Cat5e has been around for quite some time now, while Cat6, Cat6a are following in the footsteps with overall faster speeds and many other differences such as price, length, and shielding options in cable runs. Talking about speed first, generally Cat5e can go up to 1 Gigabit with 350 Mhz, where Cat6 and Cat6a are at 10 Gigabit with 550 Mhz. For most residential and home usage, Cat5e will be the preferred choice as the distances are fairly short and the speed in regular home internet setups would likely not be able to go up to the standards Cat6 or Cat6a provide. Cat5e being the more affordable option, you can see why this would be the most popular choice for home and residential use.DistanceFor distance, Cat5e runs can achieve up to 100 meters or 328 feet for 1 Gigabit of speed. Cat6 is 50 meters or 164 feet for 10 Gigabits of speed. If the distance goes any further the cable will still work but the speed will drop below 10 Gigabits as the distance increases. For Cat6a the distance works up to 100 meters or 328ft at speeds up to 10 Gigabits. Cat6a would give you the best performance at distances over 50 meters or 164-328 feet. For shorter distances, Cat6 will do fine because it can also handle 10 Gigabit networks, albeit at a shorter distance.Shielding on CablesAs for the shielding of the cables, there are three main types: Braided, Foil, and Braided plus Foil together. Foil provides coverage of the conductors, which offers high resistance and is usually 100% coverage but is not a preferred choice for grounding. Braided is about 60-85% shielding coverage but provides better conductivity and offers a secure connection to the cable ends and is great for grounding. Many times shielded cables will utilize both braided and foil to ensure the highest level of efficiency and protection. Shielding can be on the inside of a cable, outside of the cable or both. Here are a few examples.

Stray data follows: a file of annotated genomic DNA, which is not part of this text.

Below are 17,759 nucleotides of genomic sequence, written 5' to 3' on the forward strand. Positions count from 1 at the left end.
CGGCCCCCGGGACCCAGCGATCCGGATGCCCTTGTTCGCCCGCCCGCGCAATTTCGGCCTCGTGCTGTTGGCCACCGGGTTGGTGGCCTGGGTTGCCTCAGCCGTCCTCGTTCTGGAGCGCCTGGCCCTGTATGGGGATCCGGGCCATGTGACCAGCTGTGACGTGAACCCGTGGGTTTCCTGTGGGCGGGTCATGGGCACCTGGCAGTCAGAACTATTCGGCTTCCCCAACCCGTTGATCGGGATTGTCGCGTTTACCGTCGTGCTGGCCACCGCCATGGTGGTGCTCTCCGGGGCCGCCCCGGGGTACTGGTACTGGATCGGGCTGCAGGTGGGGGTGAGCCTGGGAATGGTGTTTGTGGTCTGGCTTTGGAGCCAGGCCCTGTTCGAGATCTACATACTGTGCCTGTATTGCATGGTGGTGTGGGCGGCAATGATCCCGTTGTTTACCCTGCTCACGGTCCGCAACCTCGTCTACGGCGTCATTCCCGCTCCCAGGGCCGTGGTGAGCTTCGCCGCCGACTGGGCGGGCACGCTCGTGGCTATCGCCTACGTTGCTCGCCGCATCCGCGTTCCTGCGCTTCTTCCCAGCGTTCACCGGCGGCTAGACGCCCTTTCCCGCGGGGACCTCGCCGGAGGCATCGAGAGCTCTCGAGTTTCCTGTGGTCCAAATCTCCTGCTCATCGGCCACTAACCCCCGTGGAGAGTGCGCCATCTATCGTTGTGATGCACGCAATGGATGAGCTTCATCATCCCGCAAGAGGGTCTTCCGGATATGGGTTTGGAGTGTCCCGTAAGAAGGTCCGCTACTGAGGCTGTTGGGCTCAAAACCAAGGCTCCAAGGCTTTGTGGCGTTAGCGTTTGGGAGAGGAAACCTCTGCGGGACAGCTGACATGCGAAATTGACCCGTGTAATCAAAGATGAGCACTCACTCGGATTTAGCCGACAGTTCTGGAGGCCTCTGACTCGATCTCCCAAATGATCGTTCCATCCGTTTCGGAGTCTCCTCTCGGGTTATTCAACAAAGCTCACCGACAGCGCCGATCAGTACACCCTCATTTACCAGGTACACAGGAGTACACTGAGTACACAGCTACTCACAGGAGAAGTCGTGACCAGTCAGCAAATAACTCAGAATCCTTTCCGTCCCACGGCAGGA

Cat6a Shielding (Highly recommended)
Cat6a setups are highly recommended to be shielded across the entire set up, from the patch panel / server room to the keystone jacks you will be using and then to your workstation area. However if you have an existing setup with an unshielded keystone (e.g. an unshielded keystone jack coming from the wall near a workstation) as long as the cable run from the server patch panel is shielded, this setup should still function and work fine.Solution #1 shows our recommended set up with an entire setup being shielded. This takes care of any interference that may occur during the entire set up, which is why we highly recommend this.Solution #2 shows a setup that may be convenient if you have an existing unshielded setup near your workstations. (Please keep in mind the patch panel cable run must be shielded).In summary, usually everyone has their own specific applications or different reasons as to why they are purchasing a networking cable. After one figures out what they are trying to do, then one can make a decision based on their own needs whether this cable would be for home use or commercial use. For home use Cat5e will do just fine for most applications. If you want to go a step further, you can use Cat6 if certain applications require 10 Gigabit speeds. For more complicated commercial or enterprise setups, such as if you know your cable run will need to go for a long distance of 164-328 feet and if you know you will need the fastest speed, we definitely recommend you go with a Cat6a shielded option. This does future proof setups in case data speeds surpass the 1 Gigabit threshold.